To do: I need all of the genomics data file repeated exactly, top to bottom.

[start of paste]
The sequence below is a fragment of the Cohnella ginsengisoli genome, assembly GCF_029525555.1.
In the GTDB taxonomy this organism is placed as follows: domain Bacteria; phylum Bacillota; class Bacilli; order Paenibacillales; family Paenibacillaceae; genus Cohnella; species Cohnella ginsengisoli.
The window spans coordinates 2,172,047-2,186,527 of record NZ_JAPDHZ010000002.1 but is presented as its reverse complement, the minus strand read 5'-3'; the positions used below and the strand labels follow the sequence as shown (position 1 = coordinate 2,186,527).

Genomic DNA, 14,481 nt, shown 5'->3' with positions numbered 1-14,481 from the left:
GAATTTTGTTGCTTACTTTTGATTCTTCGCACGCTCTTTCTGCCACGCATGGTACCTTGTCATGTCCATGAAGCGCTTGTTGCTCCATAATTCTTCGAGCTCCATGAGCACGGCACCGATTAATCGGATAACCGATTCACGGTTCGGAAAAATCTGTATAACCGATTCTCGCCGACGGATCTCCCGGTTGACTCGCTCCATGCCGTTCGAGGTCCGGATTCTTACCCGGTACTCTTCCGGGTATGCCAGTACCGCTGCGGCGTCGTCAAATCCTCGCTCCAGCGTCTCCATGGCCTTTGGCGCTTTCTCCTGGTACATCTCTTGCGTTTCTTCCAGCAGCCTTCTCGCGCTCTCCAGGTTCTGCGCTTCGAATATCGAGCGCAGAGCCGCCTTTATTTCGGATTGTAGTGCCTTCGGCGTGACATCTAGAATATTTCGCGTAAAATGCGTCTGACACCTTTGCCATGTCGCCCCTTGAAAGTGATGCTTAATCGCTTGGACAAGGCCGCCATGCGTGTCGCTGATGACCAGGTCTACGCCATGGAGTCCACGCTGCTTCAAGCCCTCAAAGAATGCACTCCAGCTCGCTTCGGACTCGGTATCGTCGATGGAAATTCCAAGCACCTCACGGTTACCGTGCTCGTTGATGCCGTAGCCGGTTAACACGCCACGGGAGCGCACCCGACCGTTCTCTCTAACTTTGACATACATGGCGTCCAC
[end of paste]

The sequence below is a fragment of the Cohnella ginsengisoli genome, assembly GCF_029525555.1.
In the GTDB taxonomy this organism is placed as follows: domain Bacteria; phylum Bacillota; class Bacilli; order Paenibacillales; family Paenibacillaceae; genus Cohnella; species Cohnella ginsengisoli.
The window spans coordinates 2,172,047-2,186,527 of record NZ_JAPDHZ010000002.1 but is presented as its reverse complement, the minus strand read 5'-3'; the positions used below and the strand labels follow the sequence as shown (position 1 = coordinate 2,186,527).

Genomic DNA, 14,481 nt, shown 5'->3' with positions numbered 1-14,481 from the left:
GAATTTTGTTGCTTACTTTTGATTCTTCGCACGCTCTTTCTGCCACGCATGGTACCTTGTCATGTCCATGAAGCGCTTGTTGCTCCATAATTCTTCGAGCTCCATGAGCACGGCACCGATTAATCGGATAACCGATTCACGGTTCGGAAAAATCTGTATAACCGATTCTCGCCGACGGATCTCCCGGTTGACTCGCTCCATGCCGTTCGAGGTCCGGATTCTTACCCGGTACTCTTCCGGGTATGCCAGTACCGCTGCGGCGTCGTCAAATCCTCGCTCCAGCGTCTCCATGGCCTTTGGCGCTTTCTCCTGGTACATCTCTTGCGTTTCTTCCAGCAGCCTTCTCGCGCTCTCCAGGTTCTGCGCTTCGAATATCGAGCGCAGAGCCGCCTTTATTTCGGATTGTAGTGCCTTCGGCGTGACATCTAGAATATTTCGCGTAAAATGCGTCTGACACCTTTGCCATGTCGCCCCTTGAAAGTGATGCTTAATCGCTTGGACAAGGCCGCCATGCGTGTCGCTGATGACCAGGTCTACGCCATGGAGTCCACGCTGCTTCAAGCCCTCAAAGAATGCACTCCAGCTCGCTTCGGACTCGGTATCGTCGATGGAAATTCCAAGCACCTCACGGTTACCGTGCTCGTTGATGCCGTAGCCGGTTAACACGCCACGGGAGCGCACCCGACCGTTCTCTCTAACTTTGACATACATGGCGTCCAC